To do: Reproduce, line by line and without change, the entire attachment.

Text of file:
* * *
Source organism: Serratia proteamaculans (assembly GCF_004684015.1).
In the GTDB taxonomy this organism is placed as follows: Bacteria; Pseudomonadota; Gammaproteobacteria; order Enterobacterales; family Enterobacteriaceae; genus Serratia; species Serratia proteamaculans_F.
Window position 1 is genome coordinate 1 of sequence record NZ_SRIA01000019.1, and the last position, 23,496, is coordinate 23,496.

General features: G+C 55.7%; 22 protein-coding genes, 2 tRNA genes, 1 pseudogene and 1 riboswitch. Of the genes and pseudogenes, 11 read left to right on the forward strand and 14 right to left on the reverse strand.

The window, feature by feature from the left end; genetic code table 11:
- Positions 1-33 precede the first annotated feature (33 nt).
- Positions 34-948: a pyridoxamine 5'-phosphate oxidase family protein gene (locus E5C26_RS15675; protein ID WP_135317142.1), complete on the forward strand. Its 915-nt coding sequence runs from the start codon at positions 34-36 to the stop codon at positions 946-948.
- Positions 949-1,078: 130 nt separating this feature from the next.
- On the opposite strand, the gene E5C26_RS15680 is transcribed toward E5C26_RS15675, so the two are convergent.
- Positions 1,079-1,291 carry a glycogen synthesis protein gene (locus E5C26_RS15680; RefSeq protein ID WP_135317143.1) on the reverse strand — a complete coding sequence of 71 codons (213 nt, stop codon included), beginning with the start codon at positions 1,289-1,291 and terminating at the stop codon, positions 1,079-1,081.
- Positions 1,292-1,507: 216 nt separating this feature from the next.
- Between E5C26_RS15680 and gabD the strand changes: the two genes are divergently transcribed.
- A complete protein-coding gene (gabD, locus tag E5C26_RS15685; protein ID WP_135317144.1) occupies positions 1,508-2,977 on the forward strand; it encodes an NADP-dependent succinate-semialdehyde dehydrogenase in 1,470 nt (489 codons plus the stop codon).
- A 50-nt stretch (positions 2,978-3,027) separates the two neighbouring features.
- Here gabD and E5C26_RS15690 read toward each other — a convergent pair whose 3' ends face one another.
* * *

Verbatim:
Source organism: Serratia proteamaculans (assembly GCF_004684015.1).
In the GTDB taxonomy this organism is placed as follows: Bacteria; Pseudomonadota; Gammaproteobacteria; order Enterobacterales; family Enterobacteriaceae; genus Serratia; species Serratia proteamaculans_F.
Window position 1 is genome coordinate 1 of sequence record NZ_SRIA01000019.1, and the last position, 23,496, is coordinate 23,496.

General features: G+C 55.7%; 22 protein-coding genes, 2 tRNA genes, 1 pseudogene and 1 riboswitch. Of the genes and pseudogenes, 11 read left to right on the forward strand and 14 right to left on the reverse strand.

The window, feature by feature from the left end; genetic code table 11:
- Positions 1-33 precede the first annotated feature (33 nt).
- Positions 34-948: a pyridoxamine 5'-phosphate oxidase family protein gene (locus E5C26_RS15675; protein ID WP_135317142.1), complete on the forward strand. Its 915-nt coding sequence runs from the start codon at positions 34-36 to the stop codon at positions 946-948.
- Positions 949-1,078: 130 nt separating this feature from the next.
- On the opposite strand, the gene E5C26_RS15680 is transcribed toward E5C26_RS15675, so the two are convergent.
- Positions 1,079-1,291 carry a glycogen synthesis protein gene (locus E5C26_RS15680; RefSeq protein ID WP_135317143.1) on the reverse strand — a complete coding sequence of 71 codons (213 nt, stop codon included), beginning with the start codon at positions 1,289-1,291 and terminating at the stop codon, positions 1,079-1,081.
- Positions 1,292-1,507: 216 nt separating this feature from the next.
- Between E5C26_RS15680 and gabD the strand changes: the two genes are divergently transcribed.
- A complete protein-coding gene (gabD, locus tag E5C26_RS15685; protein ID WP_135317144.1) occupies positions 1,508-2,977 on the forward strand; it encodes an NADP-dependent succinate-semialdehyde dehydrogenase in 1,470 nt (489 codons plus the stop codon).
- A 50-nt stretch (positions 2,978-3,027) separates the two neighbouring features.
- Here gabD and E5C26_RS15690 read toward each other — a convergent pair whose 3' ends face one another.